Austere and hallowed institutions have developed a reputation over the decades. All the good stuff? Inside. All the historical artifacts? Inside. Where do I need to go to see things that will make me smarter? Inside.
There has been a positive movement in recent years toward developing a museum's exterior beyond a proper rolling lawn bordered by proper flowers and a proper colonnade. The outside is starting to reflect and enhance what visitors will find in an institution's interior.
The new North Campus at the Natural History Museum will be one such verdant, visionary spot. And while it is set to fully open in June 2013, in time for the Exposition Park-based museum's centennial, visitors can enjoy a small portion of it now.
The garden-like campus will be three-and-a-half acres when completed, which essentially adds another 50% of "programming space" onto the museum. Gardening how-tos, nature walks, and hands-in-the-dirt sessions will all take place where cars used to park atop hot asphalt.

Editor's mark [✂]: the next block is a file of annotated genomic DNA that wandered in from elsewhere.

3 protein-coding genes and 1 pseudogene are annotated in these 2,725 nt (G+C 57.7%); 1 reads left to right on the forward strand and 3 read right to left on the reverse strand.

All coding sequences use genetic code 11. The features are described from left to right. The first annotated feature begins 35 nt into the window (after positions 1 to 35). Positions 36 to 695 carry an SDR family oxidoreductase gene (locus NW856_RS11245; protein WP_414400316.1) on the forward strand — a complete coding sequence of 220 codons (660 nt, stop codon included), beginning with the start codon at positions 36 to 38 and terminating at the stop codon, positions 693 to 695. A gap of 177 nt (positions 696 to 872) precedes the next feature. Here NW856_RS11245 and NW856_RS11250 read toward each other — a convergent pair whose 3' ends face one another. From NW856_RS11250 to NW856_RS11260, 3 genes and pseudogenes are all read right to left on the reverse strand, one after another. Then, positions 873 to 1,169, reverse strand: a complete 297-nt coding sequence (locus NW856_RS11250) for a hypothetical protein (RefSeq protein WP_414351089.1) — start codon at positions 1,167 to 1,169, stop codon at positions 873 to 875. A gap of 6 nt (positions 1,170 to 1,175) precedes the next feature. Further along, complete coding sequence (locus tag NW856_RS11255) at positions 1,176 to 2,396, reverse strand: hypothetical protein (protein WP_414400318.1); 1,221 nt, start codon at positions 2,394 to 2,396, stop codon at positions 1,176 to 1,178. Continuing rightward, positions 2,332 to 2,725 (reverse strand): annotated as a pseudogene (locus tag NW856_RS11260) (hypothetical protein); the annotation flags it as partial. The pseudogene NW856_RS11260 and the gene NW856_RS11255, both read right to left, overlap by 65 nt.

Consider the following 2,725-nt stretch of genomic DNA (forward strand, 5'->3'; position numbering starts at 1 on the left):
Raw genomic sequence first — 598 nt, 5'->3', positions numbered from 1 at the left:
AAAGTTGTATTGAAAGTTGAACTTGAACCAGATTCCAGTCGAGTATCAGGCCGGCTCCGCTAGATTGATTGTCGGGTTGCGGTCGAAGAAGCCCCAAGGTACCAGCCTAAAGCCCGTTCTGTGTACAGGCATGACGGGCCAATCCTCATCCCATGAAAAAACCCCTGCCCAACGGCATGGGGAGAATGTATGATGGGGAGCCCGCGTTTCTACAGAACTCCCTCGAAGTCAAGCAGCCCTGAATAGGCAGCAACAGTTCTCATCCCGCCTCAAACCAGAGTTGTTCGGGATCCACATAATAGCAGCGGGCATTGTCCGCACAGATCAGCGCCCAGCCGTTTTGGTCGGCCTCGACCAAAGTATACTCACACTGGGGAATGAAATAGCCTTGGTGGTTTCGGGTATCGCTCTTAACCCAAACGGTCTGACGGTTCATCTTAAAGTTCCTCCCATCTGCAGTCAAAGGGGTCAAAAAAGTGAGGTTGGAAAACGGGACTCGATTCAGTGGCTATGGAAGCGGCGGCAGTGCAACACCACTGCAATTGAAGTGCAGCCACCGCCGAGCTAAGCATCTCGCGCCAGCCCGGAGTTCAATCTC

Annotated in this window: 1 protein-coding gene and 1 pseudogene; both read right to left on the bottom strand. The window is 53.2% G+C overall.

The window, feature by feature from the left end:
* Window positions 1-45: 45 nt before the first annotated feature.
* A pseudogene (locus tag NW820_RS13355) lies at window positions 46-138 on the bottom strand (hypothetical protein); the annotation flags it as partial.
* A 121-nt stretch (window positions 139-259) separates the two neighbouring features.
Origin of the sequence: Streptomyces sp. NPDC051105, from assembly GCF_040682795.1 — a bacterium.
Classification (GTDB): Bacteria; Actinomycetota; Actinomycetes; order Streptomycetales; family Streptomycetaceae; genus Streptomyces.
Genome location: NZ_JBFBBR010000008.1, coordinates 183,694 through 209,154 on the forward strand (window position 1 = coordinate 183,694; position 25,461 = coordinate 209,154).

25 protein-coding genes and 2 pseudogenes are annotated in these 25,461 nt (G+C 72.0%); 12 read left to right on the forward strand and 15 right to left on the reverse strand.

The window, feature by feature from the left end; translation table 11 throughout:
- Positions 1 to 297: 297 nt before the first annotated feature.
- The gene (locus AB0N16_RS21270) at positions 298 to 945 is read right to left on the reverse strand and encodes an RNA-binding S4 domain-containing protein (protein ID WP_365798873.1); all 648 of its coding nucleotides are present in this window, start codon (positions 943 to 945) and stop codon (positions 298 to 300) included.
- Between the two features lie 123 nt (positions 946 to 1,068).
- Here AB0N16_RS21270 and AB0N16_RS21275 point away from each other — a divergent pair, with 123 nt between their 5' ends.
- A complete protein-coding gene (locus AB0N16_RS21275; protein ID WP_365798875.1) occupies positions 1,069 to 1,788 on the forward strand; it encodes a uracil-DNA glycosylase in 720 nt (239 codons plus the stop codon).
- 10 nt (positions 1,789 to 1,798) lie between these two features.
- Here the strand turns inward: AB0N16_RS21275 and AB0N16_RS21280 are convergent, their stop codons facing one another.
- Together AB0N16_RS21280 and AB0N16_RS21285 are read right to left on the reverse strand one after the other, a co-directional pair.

In short? It's not only a place for peaceful rumination, but a spot for learning as well.
Many of the materials used in the North Campus will be reused and reclaimed items, such as "(r)eclaimed lumber from a fire-damaged County building"; that lumber is going into raised beds and benches. Funding is coming from a variety of donors, plus the County of Los Angeles and the California Department of Parks and Recreation Nature Education Facilities Program, in part.
Perhaps most exciting for many? The two new MetroLink Expo Line stops on the east and west sides of the campus.
June 2013 can't come fast enough for people longing for an "urban nature experience" where asphalt and sidewalks once dominated. But stop by and check out the portion of the garden that opened only days ago to the public.